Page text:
• A varied selection of late 19th and 20th century Japanese paintings, prints and ceramics that illustrate the emergence and evolution of modern art in Japan. These works reflect the Kruizenga Museum’s rich holdings of modern Japanese art.
  • Two drawings from the 1990s by the neo-Mughal Pakistani master Bashir Ahmad (born 1954). The paintings recall classic Indian drawings and paintings of the 18th and 19th centuries, but with a decidedly modern tone.
  • Four 21st century Chinese lithographs by Wang Guangyi (born 1957), Yue Minjun (born 1962), Song Xue (born 1965) and Zhu Wei (born 1966) that address the rapidly changing nature of Chinese society and culture. 

Some of the artworks in the galleries will be replaced by new selections in January.

Charles Mason, the museum's director, developed the exhibition with Hope students Kristin Underhill of Holland and Vicky Fang of Shanghai, China.  In addition to serving as a resource for the entire campus as well as for the surrounding area, the museum will provide opportunities for students to be involved directly, including participating in exhibition development, serving as docents, and collection management and research.

The Kruizenga Art Museum has been designed to serve as an educational resource for the entire campus as well as beyond.  The museum features two galleries, one of 2,000 square feet and the other of 1,500 square feet, as well as a classroom for viewing of select pieces and state-of-the-art, climate-controlled storage space for the Permanent Collection.  The collection housed in the museum consists of more than 750 objects representing a variety of traditions but with a particular emphasis on Asian art.

The Modernist facility stands as a pavilion structure in the center of campus, and is sheathed in flame-cut charcoal gray slate panels and reminiscent of an artist’s palette in shape.  It is named in honor of a leadership gift from Dr. Richard and the late Margaret Kruizenga of Holland, each of whom graduated from Hope in 1952.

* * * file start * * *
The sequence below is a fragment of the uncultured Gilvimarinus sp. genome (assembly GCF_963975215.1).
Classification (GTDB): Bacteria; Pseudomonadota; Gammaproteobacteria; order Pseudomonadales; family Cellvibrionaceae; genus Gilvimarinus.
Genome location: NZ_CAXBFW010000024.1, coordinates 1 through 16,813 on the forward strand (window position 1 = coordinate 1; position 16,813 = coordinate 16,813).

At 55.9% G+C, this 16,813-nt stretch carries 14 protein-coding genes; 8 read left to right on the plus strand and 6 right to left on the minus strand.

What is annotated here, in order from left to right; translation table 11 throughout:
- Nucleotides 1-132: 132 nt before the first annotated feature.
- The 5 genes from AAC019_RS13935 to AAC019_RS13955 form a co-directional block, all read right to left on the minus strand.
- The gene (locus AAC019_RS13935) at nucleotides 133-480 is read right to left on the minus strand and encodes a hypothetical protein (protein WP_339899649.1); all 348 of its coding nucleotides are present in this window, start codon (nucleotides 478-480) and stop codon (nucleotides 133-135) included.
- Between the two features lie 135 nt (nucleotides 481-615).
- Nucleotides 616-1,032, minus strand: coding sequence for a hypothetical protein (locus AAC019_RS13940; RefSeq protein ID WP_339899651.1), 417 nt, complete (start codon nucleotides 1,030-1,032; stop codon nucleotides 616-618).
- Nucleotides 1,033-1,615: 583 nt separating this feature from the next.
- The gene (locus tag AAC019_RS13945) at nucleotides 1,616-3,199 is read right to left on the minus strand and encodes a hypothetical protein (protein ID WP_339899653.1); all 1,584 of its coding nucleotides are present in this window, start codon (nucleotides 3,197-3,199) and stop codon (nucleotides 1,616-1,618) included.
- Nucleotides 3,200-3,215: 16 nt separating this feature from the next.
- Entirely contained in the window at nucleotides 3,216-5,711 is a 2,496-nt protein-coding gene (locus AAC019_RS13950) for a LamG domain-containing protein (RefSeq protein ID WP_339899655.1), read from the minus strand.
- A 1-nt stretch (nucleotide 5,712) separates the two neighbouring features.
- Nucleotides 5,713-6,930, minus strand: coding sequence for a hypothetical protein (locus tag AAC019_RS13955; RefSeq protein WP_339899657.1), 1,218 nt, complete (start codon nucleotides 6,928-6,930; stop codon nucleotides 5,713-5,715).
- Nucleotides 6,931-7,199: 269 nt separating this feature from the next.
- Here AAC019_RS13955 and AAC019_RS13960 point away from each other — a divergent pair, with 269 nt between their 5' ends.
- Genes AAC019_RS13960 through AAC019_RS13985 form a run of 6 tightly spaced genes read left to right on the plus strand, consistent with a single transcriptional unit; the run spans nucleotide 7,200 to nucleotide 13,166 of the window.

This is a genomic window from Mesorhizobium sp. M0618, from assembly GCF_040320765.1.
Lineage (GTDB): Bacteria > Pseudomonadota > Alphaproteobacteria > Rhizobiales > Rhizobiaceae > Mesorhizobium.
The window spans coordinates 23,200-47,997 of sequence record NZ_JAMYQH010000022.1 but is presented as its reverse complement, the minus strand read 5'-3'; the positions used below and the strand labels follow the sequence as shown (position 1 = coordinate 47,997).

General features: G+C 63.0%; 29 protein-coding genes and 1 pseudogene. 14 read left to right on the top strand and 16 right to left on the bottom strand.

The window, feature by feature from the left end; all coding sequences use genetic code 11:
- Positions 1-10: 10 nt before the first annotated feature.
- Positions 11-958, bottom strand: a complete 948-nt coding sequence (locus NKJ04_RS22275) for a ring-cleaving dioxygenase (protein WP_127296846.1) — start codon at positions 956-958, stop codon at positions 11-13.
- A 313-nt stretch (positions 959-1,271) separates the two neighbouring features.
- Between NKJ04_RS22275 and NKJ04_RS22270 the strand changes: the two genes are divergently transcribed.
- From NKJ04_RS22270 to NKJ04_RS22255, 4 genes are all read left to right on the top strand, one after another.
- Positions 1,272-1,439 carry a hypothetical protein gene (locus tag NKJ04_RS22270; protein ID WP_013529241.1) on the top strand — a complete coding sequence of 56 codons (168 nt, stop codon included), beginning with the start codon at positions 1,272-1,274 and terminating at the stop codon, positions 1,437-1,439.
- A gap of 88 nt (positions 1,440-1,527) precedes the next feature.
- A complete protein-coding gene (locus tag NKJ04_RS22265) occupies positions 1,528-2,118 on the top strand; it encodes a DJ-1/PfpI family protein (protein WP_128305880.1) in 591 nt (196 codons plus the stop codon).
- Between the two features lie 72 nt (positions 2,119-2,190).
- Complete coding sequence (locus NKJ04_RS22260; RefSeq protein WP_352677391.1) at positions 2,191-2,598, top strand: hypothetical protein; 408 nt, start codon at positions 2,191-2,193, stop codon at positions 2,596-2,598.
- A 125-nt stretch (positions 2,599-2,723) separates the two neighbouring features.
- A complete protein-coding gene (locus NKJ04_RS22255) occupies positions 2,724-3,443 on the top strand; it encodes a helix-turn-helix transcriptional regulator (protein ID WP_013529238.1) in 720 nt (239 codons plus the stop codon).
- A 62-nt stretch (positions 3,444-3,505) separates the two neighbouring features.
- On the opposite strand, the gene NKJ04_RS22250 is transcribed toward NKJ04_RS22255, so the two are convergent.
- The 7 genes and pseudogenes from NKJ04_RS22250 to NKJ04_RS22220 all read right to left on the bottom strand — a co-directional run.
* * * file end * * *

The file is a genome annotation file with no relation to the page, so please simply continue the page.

The building was designed by architect Matt VanderBorgh of The Hague, The Netherlands, a 1984 Hope graduate who is director of C Concept Design, which has developed projects in 30 countries on four continents.  Leadership guidance for advance programmatic planning was provided by Donald Battjes, a 1968 Hope graduate from Los Angeles, California, who is retired from a career in corporate facilities and real estate administration, most recently as chief of operations and facility planning with the Los Angeles County Museum of Art.  The local architectural firm Progressive AE refined the design and produced construction documents.

Hope broke ground for the building on May 24, 2013.  The total project cost is $7.8 million, including construction and an operating endowment for ongoing building maintenence.

The Kruizenga Art Museum will be open Tuesdays through Saturdays from 10 a.m. to 4 p.m., although the museum is closed when the college is closed during and between the Christmas and New Year’s holidays.  The museum is handicapped accessible.

The Kruizenga Art Museum is located at 271 Columbia Ave., between 10th and 13th streets.